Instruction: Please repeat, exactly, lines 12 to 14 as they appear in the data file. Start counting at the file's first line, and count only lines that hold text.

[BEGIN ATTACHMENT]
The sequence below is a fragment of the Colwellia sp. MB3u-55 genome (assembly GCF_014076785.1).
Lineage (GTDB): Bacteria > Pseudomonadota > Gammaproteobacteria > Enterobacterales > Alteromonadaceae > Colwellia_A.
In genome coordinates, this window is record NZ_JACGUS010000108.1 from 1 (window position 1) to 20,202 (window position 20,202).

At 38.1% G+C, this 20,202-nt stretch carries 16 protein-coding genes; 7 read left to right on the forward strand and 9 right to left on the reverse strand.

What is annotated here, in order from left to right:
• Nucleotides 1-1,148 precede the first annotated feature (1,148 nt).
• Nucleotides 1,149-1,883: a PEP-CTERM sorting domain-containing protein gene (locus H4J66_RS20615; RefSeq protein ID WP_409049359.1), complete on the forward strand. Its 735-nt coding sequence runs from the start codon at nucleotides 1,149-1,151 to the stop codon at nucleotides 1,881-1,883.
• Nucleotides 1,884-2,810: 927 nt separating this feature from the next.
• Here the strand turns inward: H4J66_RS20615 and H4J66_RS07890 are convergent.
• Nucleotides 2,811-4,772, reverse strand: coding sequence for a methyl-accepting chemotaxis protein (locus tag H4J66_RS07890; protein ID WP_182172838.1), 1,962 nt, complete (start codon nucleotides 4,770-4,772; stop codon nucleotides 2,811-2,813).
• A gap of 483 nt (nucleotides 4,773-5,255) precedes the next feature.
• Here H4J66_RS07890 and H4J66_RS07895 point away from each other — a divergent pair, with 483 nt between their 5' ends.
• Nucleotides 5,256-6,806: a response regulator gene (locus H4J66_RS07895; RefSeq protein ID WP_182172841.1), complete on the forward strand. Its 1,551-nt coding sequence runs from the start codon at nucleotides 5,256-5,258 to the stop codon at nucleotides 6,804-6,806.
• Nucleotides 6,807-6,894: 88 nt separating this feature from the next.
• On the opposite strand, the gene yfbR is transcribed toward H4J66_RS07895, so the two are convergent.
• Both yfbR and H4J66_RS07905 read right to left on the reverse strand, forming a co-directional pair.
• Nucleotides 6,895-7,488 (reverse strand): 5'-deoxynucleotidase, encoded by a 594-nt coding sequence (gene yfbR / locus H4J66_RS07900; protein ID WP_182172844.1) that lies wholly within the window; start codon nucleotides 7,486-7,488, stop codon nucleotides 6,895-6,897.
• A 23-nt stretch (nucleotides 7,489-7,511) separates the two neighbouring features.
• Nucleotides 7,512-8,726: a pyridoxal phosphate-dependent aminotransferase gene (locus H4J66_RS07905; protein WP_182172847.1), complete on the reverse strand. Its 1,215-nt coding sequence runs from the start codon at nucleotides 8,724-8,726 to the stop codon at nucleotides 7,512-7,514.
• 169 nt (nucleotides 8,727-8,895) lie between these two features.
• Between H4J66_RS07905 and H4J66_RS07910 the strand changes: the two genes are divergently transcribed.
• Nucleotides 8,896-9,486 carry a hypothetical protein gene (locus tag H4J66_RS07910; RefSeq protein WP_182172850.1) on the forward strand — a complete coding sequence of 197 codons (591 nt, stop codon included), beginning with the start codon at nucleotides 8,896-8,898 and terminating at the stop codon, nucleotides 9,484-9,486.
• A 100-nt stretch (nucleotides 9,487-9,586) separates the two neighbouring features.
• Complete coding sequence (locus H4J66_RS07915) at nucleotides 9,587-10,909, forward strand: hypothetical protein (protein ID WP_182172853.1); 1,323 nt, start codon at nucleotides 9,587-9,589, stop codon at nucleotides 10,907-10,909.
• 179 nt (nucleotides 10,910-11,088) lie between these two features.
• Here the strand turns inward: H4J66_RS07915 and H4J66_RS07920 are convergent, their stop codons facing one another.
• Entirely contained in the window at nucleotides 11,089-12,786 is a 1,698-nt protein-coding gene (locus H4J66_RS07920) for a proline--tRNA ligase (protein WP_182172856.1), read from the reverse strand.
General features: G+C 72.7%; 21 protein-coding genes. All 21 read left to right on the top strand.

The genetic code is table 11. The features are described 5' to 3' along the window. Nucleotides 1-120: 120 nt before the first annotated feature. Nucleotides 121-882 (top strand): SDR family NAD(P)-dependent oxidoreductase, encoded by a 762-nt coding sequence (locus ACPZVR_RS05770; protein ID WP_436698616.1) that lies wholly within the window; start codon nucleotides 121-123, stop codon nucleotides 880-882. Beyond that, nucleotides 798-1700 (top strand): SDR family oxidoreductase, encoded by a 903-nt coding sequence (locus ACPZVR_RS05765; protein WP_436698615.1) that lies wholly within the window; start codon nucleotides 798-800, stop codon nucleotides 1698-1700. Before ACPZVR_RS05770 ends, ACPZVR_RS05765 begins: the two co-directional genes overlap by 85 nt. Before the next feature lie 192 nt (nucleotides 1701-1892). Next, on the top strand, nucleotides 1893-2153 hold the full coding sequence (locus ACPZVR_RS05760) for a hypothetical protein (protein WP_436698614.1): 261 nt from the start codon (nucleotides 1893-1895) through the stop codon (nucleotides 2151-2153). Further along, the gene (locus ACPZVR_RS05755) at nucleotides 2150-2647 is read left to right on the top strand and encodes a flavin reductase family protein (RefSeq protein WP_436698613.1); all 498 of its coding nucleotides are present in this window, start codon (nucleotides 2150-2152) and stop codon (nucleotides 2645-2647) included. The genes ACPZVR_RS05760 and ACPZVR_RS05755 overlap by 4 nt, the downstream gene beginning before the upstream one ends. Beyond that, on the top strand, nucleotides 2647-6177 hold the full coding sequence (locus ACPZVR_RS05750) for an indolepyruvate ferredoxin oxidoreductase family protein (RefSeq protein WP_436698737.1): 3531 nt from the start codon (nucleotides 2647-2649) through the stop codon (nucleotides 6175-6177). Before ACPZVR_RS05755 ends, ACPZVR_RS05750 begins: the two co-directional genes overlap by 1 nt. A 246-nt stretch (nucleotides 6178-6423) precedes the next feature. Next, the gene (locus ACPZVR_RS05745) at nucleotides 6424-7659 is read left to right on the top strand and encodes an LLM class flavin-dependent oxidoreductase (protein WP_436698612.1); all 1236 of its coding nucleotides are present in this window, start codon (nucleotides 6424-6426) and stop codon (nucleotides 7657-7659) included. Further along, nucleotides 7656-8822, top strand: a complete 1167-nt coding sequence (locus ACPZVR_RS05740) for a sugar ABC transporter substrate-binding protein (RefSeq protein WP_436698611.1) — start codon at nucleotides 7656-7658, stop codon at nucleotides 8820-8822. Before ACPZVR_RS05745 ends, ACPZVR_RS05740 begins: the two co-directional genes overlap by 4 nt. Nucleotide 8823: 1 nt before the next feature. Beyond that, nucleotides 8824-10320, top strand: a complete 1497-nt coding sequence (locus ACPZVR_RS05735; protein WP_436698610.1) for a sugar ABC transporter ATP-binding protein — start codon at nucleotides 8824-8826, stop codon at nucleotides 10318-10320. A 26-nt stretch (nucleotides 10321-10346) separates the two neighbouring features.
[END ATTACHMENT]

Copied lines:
• Here H4J66_RS07890 and H4J66_RS07895 point away from each other — a divergent pair, with 483 nt between their 5' ends.
• Nucleotides 5,256-6,806: a response regulator gene (locus H4J66_RS07895; RefSeq protein ID WP_182172841.1), complete on the forward strand. Its 1,551-nt coding sequence runs from the start codon at nucleotides 5,256-5,258 to the stop codon at nucleotides 6,804-6,806.
• Nucleotides 6,807-6,894: 88 nt separating this feature from the next.